Take control over your pain

Effectively managing pain can be complicated. Some forms of pain can have emotional, mental, spiritual, and relationship consequences, but each of these elements also can help you manage your pain. The common process for dealing with pain is often too passive: You realize you are in pain. You tell your healthcare provider. He or she prescribes a medication and perhaps some things for you to do or not do. You, as the person in pain, simply follow the instructions.

When you take an active role working with your healthcare provider to manage your pain, you can help protect against unwanted side effects such as dependence or potential misuse of prescribed pain medications. For example, opioid pain relievers such as oxycodone, codeine, and morphine are common medications prescribed to help individuals with moderate to severe pain, but addiction and overdose have become a national epidemic.

The more involved you are in the process of managing your pain, the more likely you are to effectively use the treatments prescribed appropriately, and the more in control you will feel as you progress through your treatments. Feeling in control can be important for you to maintain hope and stay mentally strong as you manage your pain.

One way you can take a more active role in your pain management is to learn about less common methods to ease your pain and, together with your healthcare provider, explore options to find a plan that will work for you. You also can use these strategies with loved ones to build your relationships, as well as maintain your spiritual, mental, and emotional health.

Alternative pain-management strategies

The Defense & Veterans Center for Integrative Pain Management (DVCIPM) and the Army Pain Management Task Force recommend a number of pain-management strategies that you can use alone or with other treatments to help you manage your pain. Discuss with your doctor which of these might be helpful for your situation.

  • Yoga is gaining attention in the military as a strategy to enhance fitness and address physical pain. It often blends exercise and stretching with deliberate breathing and meditation. Yoga can sometimes help improve back pain, arthritis, fibromyalgia, and general pain. It also might help improve your mood and alleviate stress.
  • Acupuncture is an ancient practice that can sometimes improve migraines, nausea, back pain, chronic pain, and more. Acupuncture involves the use of thin needles to prick the skin or tissue at specific points on the body.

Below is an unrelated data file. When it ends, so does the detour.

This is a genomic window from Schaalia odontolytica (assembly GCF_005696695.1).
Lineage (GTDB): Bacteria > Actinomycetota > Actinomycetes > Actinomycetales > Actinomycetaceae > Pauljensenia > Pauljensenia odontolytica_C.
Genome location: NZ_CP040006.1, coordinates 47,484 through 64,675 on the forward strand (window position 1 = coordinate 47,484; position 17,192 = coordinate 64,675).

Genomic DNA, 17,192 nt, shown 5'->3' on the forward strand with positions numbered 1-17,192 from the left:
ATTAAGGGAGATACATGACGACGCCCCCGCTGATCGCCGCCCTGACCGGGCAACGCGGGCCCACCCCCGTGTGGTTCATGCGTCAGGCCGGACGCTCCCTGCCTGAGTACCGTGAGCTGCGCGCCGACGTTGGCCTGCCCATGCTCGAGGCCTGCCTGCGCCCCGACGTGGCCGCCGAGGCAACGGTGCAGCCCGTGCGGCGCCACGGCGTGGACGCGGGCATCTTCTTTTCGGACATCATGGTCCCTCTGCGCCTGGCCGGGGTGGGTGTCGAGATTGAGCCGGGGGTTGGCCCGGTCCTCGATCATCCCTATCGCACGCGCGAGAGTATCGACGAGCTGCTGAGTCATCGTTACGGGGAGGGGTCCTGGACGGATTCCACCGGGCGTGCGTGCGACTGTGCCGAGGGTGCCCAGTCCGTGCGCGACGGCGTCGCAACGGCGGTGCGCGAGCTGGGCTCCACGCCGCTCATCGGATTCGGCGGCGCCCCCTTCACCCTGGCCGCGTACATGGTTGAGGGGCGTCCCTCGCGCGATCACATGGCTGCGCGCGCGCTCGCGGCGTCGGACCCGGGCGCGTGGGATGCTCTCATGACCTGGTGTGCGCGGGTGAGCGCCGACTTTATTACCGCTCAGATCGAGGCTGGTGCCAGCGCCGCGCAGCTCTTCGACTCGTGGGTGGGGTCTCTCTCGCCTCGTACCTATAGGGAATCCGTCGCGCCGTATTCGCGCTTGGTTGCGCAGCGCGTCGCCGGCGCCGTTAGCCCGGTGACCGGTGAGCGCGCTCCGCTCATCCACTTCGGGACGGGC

• Battlefield acupuncture is a form of acupuncture using needles in just the ear, rather than in various parts of the body as with traditional acupuncture, that is easier to transport and administer in the field.
  • Biofeedback involves sensors on your body to provide you with real-time medical data. This enables you to practice strategies such as muscle relaxation, deliberate breathing, or mental imagery to experience the immediate results on your body’s functions. Biofeedback can help you more effectively practice such strategies to reduce, for example, migraines and neck, shoulder, and back pain.
  • Therapeutic medical massage is when a trained masseuse applies pressure to muscles or soft tissue to address a direct medical goal, such as relieving pain, compared to general relaxation. Massage can improve blood flow, calm the nervous system, and relax muscle tension to help relieve pain.
  • Mind-body therapies also can help you relieve pain by helping shift your attention, calm your body, and relieve stress. HPRC’s “Mind-body strategies for pain” provides information on relaxation techniques, meditation, imagery, and redirection. Another mind-body strategy that can help address pain is Tai Chi, a traditional Chinese practice that involves controlled movements and breathing.

Take control of your pain!

Dealing with pain is not fun, but there are steps that you can put into action to take a more active role in the management of your pain. Once you’ve learned about the different strategies available, you can discuss them with your healthcare provider. It’s always important to prepare in advance for an appointment so you can ask direct questions to help your healthcare provider find the best pain management plan for you. One useful tool is the “Manage pain on your terms” handout from the Defense & Veterans Center for Integrative Pain Management. Another tool you can use to give your provider useful information is to complete the pain rating scale from the Veterans Health Administration. And explore the other articles and resources in HPRC’s Pain Management section for even more information.

Resources

Crawford, P., Penzien, D. B., & Coeytaux, R. (2017). Reduction in pain medication prescriptions and self-reported outcomes associated with acupuncture in a military patient population. Medical Acupuncture, 29(4), 229–231. doi:10.1089/acu.2017.1234

Groessl, E. J., Liu, L., Chang, D. G., Wetherell, J. L., Bormann, J. E., Atkinson, J. H., . . . Schmalzl, L. (2017). Yoga for military veterans with chronic low back pain: A randomized clinical trial. American Journal of Preventive Medicine, 53(5), 599–608. doi:10.1016/j.amepre.2017.05.019

Kazanis, W., Pugh, M. J., Tami, C., Maddry, J. K., Bebarta, V. S., Finley, E. P., . . . Potter, J. S. (2018). Opioid use patterns among active duty service members and civilians: 2006–2014. Military Medicine, 183(3-4), e157–e164. doi:10.1093/milmed/usx014

Sharpe Potter, J., Bebarta, V. S., Marino, E. N., Ramos, R. G., & Turner, B. J. (2014). Pain management and opioid risk mitigation in the military. Military Medicine, 179(5), 553–558. doi:10.7205/milmed-d-13-00109

Walker, P. H., Pock, A., Ling, C. G., Kwon, K. N., & Vaughan, M. (2016). Battlefield acupuncture: Opening the door for acupuncture in Department of Defense/Veteran's Administration health care. Nursing Outlook, 64(5), 491–498. doi:10.1016/j.outlook.2016.07.008